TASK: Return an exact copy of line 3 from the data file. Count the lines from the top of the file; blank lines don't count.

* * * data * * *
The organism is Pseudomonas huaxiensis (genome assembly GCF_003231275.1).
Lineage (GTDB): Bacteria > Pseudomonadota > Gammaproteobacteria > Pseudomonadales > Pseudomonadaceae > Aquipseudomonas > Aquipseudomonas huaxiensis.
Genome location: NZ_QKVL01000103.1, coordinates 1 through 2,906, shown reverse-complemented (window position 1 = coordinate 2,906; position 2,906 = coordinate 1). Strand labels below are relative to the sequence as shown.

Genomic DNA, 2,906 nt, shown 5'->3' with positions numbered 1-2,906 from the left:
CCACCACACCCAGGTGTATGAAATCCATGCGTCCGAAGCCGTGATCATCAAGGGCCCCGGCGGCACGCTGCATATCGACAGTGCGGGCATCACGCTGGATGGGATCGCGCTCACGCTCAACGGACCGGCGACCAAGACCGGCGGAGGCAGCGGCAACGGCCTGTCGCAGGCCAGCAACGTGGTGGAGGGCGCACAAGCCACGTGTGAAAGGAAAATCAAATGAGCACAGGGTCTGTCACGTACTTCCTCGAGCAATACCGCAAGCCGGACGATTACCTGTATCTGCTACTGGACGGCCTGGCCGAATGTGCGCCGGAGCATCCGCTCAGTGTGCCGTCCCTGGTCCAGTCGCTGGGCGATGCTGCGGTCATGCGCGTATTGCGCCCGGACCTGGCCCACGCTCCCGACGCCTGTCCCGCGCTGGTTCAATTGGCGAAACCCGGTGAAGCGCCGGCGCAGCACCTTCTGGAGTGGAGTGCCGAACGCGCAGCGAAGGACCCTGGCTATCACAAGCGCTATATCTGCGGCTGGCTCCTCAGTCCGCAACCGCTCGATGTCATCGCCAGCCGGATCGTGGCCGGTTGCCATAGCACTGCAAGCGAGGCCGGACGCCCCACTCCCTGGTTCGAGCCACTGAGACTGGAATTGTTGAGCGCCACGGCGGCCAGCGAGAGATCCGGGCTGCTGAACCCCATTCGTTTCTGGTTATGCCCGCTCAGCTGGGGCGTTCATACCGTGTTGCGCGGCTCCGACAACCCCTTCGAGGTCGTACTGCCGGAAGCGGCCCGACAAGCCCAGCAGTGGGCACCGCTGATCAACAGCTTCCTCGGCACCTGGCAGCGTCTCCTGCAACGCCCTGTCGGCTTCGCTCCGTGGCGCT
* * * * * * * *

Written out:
Genome location: NZ_QKVL01000103.1, coordinates 1 through 2,906, shown reverse-complemented (window position 1 = coordinate 2,906; position 2,906 = coordinate 1). Strand labels below are relative to the sequence as shown.